300: Rise of an Empire
In comparison with "300", this insane film is more engaging by dint of being absolutely impossible to take even a little bit seriously.
"Stanley Kubrick, cinephile." In honor of what would have been Stanley Kubrick's 85th birthday, Nick Wrigley compiles a rather astonishing list of every movie that Kubrick or people close to Kubrick said he liked. Turns out Kubrick really liked White Men Can't Jump. Related: Wrigley's interview with Kubrick's longtime right-hand man, Jan Harlan.
"I wanted to try and pull together all the verified information I could locate and have it looked over by a wise, authoritative eye. I was delighted to find Jan Harlan, Kubrick’s confidant, relieved to talk about something other than the director’s own films (there’s only so many times a man can be asked about the ending of 2001: A Space Odyssey), so I set out to try and dislodge some recollections from his memory bank. (Read the interview here.)
If you don’t find it interesting that David Lynch counts Rear Window and Sunset Blvd. among his favourite films, that Woody Allen doesn’t find Some Like It Hot at all funny, or that Kubrick loved all these filmmakers, the following is probably not going to be of much interest."
"Heroines of Cinema: The 25 Most Exciting Young Female Directors in the World Today." By Matthew Hammett Knott, for IndieWire. Lively comments thread, provocative entries.
"The prejudices faced by women filmmakers - half of all film school graduates but only 5% of working Hollywood directors - have been well-documented. Those who do make it talk often of the depressing struggle they faced to get there, far longer on average than their male counterparts. It is equally common to hear of a female director whose difficulties in getting financed or produced stemmed from the personal subject matter of their work. It would seem that both of these realities are informed by the depressing strain of misogyny which judges the perspective of a young woman to be somehow lesser."
"So You Think Skyler White is a Bitch?" By Brandon Sodhi of Open Season. See also this piece from 2012 by Leigh of BitchFlick: "Yo, Bitch: Inside the Complicated Feminism of 'Breaking Bad'." "Having read a fair amount of Skyler hate posts, one thing people seem to dislike most is her reputation of being a controlling nag. I’ve seen viewers of the show point to the 'talking pillow' scene early in season one as evidence of how she has emasculated her husband and attempts to dictate how he should live (or not live) his life. She tries to kick him out of the house once she finds out about the drug dealing. She refuses to let him buy his son an expensive car. They don’t see a helpless character, they see a character that should be more helpless. The problem here is that labeling all of this as some self-centered grasp at control is incredibly dismissive. I’d go as far as to say that all of Skyler’s actions throughout the series are done with one thing in mind: her children.
"Spike Lee, Seeking a Kickstarter Handout, Owns $30 Million Manhattan Mansion, Martha's Vineyard Estate." Aside from the racially loaded "handout" in the headline, this piece is provocative in a good way, in that it raises even more questions about film industry big shots such as Lee, Zach Braff and "Veronica Mars" creator Rob Thomas trying to crowd-fund new projects.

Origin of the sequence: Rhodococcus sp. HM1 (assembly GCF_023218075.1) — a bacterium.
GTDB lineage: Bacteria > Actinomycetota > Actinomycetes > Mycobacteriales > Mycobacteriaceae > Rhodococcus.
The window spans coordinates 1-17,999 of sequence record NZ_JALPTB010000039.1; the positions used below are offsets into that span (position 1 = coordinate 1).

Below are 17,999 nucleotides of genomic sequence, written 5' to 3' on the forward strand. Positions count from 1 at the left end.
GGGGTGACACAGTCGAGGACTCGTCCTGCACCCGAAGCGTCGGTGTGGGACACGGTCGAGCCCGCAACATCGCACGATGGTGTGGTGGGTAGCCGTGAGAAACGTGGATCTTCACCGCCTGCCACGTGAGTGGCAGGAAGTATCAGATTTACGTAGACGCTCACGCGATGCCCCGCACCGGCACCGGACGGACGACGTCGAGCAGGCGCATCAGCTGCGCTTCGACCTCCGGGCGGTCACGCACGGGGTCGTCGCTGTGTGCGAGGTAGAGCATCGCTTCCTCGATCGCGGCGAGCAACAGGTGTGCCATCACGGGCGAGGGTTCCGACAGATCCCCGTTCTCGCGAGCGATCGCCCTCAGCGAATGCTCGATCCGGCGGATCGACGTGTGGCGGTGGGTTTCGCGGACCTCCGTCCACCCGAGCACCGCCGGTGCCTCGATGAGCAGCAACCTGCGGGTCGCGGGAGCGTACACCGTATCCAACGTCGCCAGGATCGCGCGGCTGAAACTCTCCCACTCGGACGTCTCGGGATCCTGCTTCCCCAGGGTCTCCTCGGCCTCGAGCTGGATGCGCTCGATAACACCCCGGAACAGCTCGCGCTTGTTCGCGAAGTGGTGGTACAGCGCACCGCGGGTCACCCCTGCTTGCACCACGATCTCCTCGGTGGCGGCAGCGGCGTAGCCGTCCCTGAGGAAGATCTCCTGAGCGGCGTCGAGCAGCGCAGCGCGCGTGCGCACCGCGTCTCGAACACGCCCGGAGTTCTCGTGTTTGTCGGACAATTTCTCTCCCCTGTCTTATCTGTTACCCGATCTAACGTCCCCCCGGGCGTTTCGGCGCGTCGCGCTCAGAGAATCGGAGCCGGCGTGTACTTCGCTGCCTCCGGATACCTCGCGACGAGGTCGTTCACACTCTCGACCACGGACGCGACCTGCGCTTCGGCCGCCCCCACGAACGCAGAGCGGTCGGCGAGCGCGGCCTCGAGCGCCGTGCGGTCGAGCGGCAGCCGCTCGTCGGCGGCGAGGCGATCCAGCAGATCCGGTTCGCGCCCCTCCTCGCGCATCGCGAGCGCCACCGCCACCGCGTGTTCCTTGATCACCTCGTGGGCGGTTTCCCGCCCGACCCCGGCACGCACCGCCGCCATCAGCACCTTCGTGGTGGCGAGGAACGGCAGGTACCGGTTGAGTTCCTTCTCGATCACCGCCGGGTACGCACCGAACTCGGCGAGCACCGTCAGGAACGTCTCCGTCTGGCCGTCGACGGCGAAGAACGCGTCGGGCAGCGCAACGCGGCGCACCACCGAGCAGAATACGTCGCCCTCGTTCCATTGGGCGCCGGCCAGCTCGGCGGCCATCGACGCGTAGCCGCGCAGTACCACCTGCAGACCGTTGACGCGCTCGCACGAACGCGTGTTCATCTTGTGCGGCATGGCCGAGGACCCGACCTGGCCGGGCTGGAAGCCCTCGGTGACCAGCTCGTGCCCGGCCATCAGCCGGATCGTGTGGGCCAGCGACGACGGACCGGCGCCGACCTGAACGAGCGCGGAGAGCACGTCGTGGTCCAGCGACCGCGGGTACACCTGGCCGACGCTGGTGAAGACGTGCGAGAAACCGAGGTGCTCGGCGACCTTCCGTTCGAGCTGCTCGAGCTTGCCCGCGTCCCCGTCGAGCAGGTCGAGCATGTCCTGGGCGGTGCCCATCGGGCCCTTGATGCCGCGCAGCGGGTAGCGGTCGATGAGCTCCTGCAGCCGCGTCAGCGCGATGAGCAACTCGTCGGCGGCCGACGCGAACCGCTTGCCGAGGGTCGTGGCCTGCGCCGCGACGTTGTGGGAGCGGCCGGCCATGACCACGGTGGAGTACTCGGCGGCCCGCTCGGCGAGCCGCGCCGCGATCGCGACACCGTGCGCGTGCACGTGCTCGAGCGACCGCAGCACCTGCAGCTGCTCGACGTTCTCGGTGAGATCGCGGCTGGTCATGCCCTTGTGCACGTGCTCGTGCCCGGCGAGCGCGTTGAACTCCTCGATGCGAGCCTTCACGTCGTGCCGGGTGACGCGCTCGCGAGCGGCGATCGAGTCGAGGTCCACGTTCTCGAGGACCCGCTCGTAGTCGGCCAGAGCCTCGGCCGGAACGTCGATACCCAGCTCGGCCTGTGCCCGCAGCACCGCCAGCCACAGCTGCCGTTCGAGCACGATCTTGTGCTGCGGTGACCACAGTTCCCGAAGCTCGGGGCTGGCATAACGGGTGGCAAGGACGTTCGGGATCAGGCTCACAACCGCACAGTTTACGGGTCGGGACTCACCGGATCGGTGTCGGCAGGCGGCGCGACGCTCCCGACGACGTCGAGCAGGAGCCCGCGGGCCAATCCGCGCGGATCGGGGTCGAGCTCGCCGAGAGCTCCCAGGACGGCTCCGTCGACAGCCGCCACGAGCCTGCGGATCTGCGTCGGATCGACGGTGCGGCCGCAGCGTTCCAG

"While Lee’s gambit is not a celebrity first (see Braff, Zach and Mars, Veronica), he may be the wealthiest online busker to date, an artist who does not need to seek, Knicks hat-in-hand, other people’s money to produce a new 'joint.' Perhaps Lee, 56, might have considered a relatively small loan or mortgage secured by his Manhattan home, a sprawling Spanish Revival mansion that is listed on the National Register of Historic Places and is likely worth in the vicinity of $30 million. Lee’s Upper East Side residence (seen at left) is actually more of a compound. Two three-story buildings--joined by a private central courtyard--encompass about 9000 square feet of living space. In 1998, Lee and his wife purchased the 32-foot-wide property from the artist Jasper Johns for $4.75 million, according to deed records."
"Why My Parents Got Arrested in Madison." For The Progressive, reporter Rebecca Kemble describes the arrest of her parents, for the crime of singing in the rotunda of Wisconsin's State Capitol without a permit.
"Before they moved here, Mom thought that my description of post-2010 political conditions in Wisconsin as proto-fascist was overblown rhetoric. But over the past two years, my parents have attended numerous public hearings and legislative sessions at the capitol, where they have seen first-hand the corporate control of state government and the authoritarian use of force employed to back it up. Now Mom says, 'I know what you mean.' Yesterday both Mom and Dad felt what it means when dozens of Capitol Police, state troopers, Department of Justice criminal investigation officers, and DNR game wardens conducted a mass arrest of 22 people who were singing peacefully in the rotunda."
Photo by Xu Liu and Steve Ramirez for "MIT scientists implant a false memory in a mouse's brain," by Meeri Kim, for The Washington Post. Yes, you read that right ".'If mice had Hollywood, this would be ‘Inception’ for them,” said one of the lead researchers, MIT neuroscientist Steve Ramirez, whose study was published online Thursday in the journal Science."
Paul Thomas Anderson's video for Fiona Apple's "Hot Knife."
Scott Jordan Harris argues that disabled characters should not be played by able-bodied actors.
Chaz writes to Roger about attending the Oscars without him.
Chaz recalls how much Roger loved the Oscars.
Scout Tafoya's video essay series "The Unloved" reconsiders "Tron: Legacy."